3 Things Your Doctor Won’t Tell You About Low Back Pain
According to the CDC, low back pain is the second most common cause of disability in the United States and the prevalence rate has been on the rise for several years. Furthermore, the CDC estimates that 80% of the population will experience low back pain at some time during their life.
Keeping those statistics in mind, there’s a good chance that if you’re reading this article, you’ve also experienced low back pain at some time in your life; I know I have. For some of us, it’s a dull, achy, uncomfortable sensation and for others, it’s a crippling sharp, stabbing or shooting sensation that can bring you to your knees!
You might think that with so many people affected, doctors would know exactly what to do about it. But there are three things that doctors don’t tell you about the cause and treatment of low back pain.
What Your Doctor Won't Tell You
First is that the problem is generally “biomechanical.” That means that there is something about the way your body is moving that is causing you to experience low back pain. You may have an improper curvature of your lower spine or inflammation of the muscles, ligaments or tendons. It could be degeneration of the disc space, misalignment of a vertebra or even a herniated or ruptured disc. Any of these conditions can put pressure on the nerve roots in your low back causing you to have symptoms like pain, itching, burning, tingling, pins & needles or numbness. When the cause of pain is biomechanical in nature, that’s when you see people standing, sitting or walking in an unusual or unnatural way. They are assuming those positions because it relieves the pain.
Second, the most common medical answer to this condition is to prescribe muscle relaxers and/or pain killers. True, with a strong enough pain killer (like opioids) medicine can manipulate your biochemistry in such a way that you will no longer feel the pain. What should be obvious with this approach is that it only “masks” the underlying problem. It’s like having a door slammed on your hand and someone giving you morphine for the pain. You definitely won’t feel your hand anymore, but the condition that CAUSED the pain is still present and until someone opens the door… your pain will come back when the medication wears off. As strange as it may sound, this is precisely the way most low back pain is treated in America, which itself leads to a second problem, an opioid epidemic.
Third, your body is self-healing. If you cut yourself it heals up, but if you cut a steak… it doesn’t. You would think that this would naturally be the first route doctors would take in helping the patient get well, but in this day of high-tech and low-touch, medicine seems to have forgotten the fact that the best healer in the world lives inside of you. Your body was designed to be self-healing and self-regulating.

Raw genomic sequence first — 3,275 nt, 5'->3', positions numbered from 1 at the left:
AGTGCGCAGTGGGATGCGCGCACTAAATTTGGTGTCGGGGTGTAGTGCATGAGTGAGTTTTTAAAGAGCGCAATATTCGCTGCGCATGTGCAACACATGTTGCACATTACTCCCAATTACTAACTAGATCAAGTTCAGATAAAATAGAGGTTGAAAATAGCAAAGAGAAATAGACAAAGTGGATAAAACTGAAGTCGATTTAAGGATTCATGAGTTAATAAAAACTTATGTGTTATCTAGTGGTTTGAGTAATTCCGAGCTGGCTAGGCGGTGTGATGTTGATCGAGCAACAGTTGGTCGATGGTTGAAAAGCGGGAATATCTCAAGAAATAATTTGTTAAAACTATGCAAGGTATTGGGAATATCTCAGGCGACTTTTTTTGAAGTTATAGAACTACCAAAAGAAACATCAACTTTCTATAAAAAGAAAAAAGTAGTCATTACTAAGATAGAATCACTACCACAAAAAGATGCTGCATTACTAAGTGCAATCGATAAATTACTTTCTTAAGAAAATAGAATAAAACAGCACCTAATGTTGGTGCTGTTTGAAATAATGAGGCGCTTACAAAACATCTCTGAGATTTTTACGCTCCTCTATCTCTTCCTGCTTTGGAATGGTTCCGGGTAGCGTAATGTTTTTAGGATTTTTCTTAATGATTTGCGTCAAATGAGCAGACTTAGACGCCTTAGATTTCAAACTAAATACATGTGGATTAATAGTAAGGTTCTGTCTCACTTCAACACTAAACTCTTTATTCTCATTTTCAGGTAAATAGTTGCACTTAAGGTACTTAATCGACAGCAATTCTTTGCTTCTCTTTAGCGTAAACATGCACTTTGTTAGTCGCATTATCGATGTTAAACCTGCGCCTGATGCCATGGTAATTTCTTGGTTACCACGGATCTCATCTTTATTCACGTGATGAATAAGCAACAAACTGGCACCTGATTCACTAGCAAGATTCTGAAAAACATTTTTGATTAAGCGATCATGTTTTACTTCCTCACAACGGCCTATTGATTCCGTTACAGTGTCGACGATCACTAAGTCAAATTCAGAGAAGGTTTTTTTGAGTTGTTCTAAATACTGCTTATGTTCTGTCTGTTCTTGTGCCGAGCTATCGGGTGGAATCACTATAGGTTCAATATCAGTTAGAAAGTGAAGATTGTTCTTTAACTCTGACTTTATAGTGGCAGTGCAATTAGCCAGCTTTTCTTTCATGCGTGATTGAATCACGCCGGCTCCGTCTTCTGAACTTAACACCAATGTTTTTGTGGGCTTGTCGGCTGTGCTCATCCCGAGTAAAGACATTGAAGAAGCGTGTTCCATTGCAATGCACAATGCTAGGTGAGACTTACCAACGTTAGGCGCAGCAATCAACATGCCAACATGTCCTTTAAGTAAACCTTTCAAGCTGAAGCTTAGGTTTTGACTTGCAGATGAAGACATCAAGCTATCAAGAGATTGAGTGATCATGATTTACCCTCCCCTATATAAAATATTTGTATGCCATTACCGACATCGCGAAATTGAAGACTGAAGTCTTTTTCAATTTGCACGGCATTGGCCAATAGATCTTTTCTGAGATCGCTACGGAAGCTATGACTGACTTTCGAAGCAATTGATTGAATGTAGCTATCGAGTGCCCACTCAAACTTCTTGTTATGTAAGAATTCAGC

So, what’s the answer? The best choice for the treatment of low back pain is to visit a chiropractor. It’s the least invasive and most effective choice that is drug-free, surgery-free and virtually risk-free. Chiropractors are specifically trained in the diagnosis and treatment of musculoskeletal conditions. Your visit should include a consult with the doctor to determine if your specific condition is something chiropractic can help with or if you need to be seen by someone else. If your condition can be helped by chiropractic care, the doctor will take a thorough history, physical and orthopedic exam, and most likely an x-ray of the region to determine what the problem is, how to treat it, and give you some expectation of how long recovery might take. Just like taking your hand out of the door, this is the first step towards healing, it doesn’t happen overnight so treatment plans will vary depending upon the severity and duration of your symptoms as well as what issues are involved. Some things simply heal slower than others.
Last, but not least, some people believe that if you go to a chiropractor, you have to keep going forever. This is a common misunderstanding. Taking care of your spine and nervous system is like exercising. You can work out until you look and feel fantastic but if you quit your exercise routine you won’t continue to look and feel the way you did before. The same can be said for spines. If you go to an orthodontist to straighten out crooked teeth, they will eventually give you a retainer once the braces come off. You don’t have to wear your retainer but… if you don’t, you can have a reasonable expectation that your teeth will gradually get out of alignment over time. Because spinal bones function the same way, your chiropractor may recommend “maintenance care” to help keep your spine and nervous system healthy.
How often should you go? Each person’s spine is unique. In my practice, I keep spreading out the visit frequency until the patient begins to notice signs that it might be time for an adjustment. Once we find that interval, then that’s what I recommend for the patient. It’s like this… if you listen to your body when it whispers, then you won’t ever have to hear it scream!
Dr. Scott Godsey